When considering the important question of how much sun is safe, it is helpful to know what skin you are wearing! This is an old, but reliable categorisation of skin types, devised by Dr. Thomas Fitzpatrick at Harvard Medical School. Subsequent charts are available, taking account of parent and grand-parent skin types (for instance, if your grandmother was from Mali and your grandfather from Ireland, but you appear to have Type 3 skin, you may not fit perfectly into that group, depending on what you inherited from each). This is a good place to start anyway…
Type 1 skin: extremely fair, pale skin. Eye colour is usually blue or hazel, with red or blonde hair colour. Freckles are common and the sun tends to burn, not tan the skin. Skin cancers are most prevalent in this group and this group includes albinos.
Type 2 skin: fair, with blue eyes. A slight tan from the sun is possible, but these people burn easily. Hair is usually blonde or brown and this type include Scandinavians and Northern Europeans.
Type 3 skin: A darker white skin that burns in hot sun, and will see a change to skin after even short exposure to sun, tanning to a light brown. Hair colour tends to be brown, eye colour is usually brown or green and the group includes darker Caucasians.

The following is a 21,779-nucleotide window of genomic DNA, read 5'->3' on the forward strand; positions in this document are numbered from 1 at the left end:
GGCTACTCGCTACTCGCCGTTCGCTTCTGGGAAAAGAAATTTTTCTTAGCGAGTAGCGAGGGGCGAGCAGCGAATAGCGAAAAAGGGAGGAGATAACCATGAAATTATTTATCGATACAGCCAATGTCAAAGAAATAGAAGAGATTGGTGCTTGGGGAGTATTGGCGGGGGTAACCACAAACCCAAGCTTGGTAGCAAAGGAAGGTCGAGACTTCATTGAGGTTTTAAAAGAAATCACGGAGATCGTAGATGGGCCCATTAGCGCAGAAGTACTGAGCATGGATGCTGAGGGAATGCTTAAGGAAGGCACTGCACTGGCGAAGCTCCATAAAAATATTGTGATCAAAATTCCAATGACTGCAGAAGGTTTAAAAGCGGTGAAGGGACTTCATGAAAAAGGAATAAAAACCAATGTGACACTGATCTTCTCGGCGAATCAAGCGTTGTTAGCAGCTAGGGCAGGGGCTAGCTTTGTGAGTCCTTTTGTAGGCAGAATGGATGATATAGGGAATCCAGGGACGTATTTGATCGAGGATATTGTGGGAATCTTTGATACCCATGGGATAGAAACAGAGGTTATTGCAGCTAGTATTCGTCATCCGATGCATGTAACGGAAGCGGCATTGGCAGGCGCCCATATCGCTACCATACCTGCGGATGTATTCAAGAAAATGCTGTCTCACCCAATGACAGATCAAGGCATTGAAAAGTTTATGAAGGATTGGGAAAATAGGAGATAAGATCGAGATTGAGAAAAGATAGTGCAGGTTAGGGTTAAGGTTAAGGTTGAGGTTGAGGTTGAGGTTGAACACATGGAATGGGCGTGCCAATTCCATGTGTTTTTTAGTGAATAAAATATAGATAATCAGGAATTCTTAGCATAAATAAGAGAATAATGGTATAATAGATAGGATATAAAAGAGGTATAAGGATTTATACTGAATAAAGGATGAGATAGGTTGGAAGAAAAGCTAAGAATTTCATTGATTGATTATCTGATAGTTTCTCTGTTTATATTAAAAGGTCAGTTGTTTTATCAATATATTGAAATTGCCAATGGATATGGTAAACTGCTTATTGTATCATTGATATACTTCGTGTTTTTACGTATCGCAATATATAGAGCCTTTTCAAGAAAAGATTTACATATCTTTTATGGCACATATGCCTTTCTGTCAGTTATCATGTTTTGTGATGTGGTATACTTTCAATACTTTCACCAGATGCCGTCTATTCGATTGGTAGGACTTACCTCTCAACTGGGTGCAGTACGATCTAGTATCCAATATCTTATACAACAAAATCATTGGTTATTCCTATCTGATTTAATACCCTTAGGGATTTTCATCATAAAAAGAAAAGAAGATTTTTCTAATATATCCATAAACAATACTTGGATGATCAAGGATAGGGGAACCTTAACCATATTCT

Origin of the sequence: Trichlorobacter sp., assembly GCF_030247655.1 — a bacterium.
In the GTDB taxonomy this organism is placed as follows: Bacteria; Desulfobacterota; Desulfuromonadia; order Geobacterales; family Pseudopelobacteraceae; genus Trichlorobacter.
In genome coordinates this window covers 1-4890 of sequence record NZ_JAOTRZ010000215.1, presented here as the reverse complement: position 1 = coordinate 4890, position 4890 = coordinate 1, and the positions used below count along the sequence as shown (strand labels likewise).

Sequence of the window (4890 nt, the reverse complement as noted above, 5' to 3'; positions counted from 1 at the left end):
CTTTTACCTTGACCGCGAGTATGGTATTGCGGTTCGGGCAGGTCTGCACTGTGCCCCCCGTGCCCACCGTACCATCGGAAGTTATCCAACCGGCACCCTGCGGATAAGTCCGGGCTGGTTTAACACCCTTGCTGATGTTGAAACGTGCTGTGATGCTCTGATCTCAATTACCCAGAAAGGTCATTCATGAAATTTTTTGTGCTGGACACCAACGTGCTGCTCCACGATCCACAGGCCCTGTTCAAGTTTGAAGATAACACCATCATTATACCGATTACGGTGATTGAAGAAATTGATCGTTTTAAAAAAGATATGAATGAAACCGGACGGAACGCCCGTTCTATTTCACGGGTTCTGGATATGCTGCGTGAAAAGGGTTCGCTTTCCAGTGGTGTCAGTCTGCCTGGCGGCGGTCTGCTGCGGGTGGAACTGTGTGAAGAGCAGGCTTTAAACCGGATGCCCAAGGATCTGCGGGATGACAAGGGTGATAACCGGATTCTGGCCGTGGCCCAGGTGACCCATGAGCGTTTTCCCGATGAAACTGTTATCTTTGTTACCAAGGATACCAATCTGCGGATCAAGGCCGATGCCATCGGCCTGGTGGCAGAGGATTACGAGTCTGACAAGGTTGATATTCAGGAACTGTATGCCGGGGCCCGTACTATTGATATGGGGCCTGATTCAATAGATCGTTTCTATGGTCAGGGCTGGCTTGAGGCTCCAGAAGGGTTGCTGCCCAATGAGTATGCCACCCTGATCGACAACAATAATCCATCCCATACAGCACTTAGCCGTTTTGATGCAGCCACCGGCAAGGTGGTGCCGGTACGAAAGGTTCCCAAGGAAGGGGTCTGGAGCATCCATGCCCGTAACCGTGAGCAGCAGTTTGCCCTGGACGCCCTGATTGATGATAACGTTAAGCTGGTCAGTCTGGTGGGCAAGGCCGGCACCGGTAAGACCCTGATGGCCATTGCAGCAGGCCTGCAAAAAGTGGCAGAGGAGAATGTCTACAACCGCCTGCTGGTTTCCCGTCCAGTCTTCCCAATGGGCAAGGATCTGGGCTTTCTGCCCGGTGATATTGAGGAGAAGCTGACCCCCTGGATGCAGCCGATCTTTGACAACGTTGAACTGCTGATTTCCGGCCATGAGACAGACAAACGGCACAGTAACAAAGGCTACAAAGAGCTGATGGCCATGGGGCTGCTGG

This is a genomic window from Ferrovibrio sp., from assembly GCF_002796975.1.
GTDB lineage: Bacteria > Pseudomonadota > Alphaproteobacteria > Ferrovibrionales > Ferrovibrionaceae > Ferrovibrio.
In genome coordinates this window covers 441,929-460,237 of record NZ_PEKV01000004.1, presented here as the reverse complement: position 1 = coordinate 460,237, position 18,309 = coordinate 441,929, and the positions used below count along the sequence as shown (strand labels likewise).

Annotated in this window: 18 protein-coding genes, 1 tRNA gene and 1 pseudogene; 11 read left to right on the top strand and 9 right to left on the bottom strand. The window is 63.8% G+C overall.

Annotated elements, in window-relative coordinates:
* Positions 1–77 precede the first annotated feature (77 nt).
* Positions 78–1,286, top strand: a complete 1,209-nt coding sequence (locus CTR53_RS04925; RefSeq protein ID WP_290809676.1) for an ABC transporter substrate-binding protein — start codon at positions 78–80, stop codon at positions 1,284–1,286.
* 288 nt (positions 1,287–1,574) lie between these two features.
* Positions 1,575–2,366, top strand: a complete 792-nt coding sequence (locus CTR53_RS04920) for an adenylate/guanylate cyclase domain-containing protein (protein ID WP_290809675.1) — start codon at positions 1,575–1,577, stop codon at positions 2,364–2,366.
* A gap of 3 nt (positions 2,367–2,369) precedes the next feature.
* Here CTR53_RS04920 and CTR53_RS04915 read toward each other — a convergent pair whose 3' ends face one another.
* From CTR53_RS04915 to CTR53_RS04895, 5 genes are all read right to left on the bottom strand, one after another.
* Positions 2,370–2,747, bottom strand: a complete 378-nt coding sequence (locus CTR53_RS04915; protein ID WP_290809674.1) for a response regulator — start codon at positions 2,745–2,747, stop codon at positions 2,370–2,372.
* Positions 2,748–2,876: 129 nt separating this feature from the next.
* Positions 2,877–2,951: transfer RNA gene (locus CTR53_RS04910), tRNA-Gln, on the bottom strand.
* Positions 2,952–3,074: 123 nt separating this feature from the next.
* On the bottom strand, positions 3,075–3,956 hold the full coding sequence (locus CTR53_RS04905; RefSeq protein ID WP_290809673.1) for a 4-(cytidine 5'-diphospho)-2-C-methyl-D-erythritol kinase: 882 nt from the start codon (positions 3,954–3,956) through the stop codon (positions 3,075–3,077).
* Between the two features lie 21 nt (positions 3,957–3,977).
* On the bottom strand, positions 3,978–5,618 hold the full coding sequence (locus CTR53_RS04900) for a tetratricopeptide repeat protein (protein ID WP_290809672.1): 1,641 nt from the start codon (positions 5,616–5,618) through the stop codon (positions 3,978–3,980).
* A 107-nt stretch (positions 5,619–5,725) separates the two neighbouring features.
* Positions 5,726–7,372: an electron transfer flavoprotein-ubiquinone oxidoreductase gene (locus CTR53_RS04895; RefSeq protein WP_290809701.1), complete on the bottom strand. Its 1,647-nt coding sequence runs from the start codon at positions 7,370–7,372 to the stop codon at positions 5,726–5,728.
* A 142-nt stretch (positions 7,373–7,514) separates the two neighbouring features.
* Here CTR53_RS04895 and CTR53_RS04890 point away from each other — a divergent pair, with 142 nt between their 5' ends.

Type 4 skin light brown skin that doesn’t easily tan, but will turn medium brown in prolonged exposure. This is the largest group and includes American Indians, Hispanics, Mediterraneans, and Asians. Hair is most often dark brown or black and eyes are brown, occasionally green.
Type 5 skin: brown skin which tans very slowly to a medium/dark brown and rarely burns. Hair is almost always dark brown or black and eyes dark brown. This group contains Hispanics, Middle Easterners , and some African Americans.
Type 6 skin: dark brown with very dark pigmentation. Eyes are dark brown and hair is usually black. There is little sensitivity to sun and sunburn is rare. This group are least prone to skin cancers and are mostly African Americans and dark-skinned Asians.
Minimal Erythemal Dose (MED)
There is a vast difference between the groups in terms of safe sun-exposure, as, clearly, group 6 have plenty of protective melanin, whereas group 1 have very little. This is important when calculating the MED, this is the amount of sunshine that will cause the skin to burn. As the natural darkness of skin increases, the MED gets longer. So, someone with Type 1 skin may expect to burn after 10 minutes, a Type 6 skin, in the same light, would remain unaffected after an hour, with roughly 7 times the protection, in terms of burning. Time in the sun is not the only factor, however and the following should be taken into account: time of the year, time of the day, altitude, latitude, ground surface and reflective surfaces.
The MED is useful in calculating how much sunshine is necessary to absorb a reasonable amount of Vitamin D for the body to remain healthy, (1,000 IU). The lighter the skin, the faster Vitamin D is absorbed. Very roughly, the Vitamin D requirement is achieved at a quarter of the MED time, so if a burn occurs after 15 minutes, only 4 minutes are necessary for adequate Vitamin D. There is some strong evidence to suggest that Vitamin D is preventative for ovarian cancers, although no definitive results have yet been published.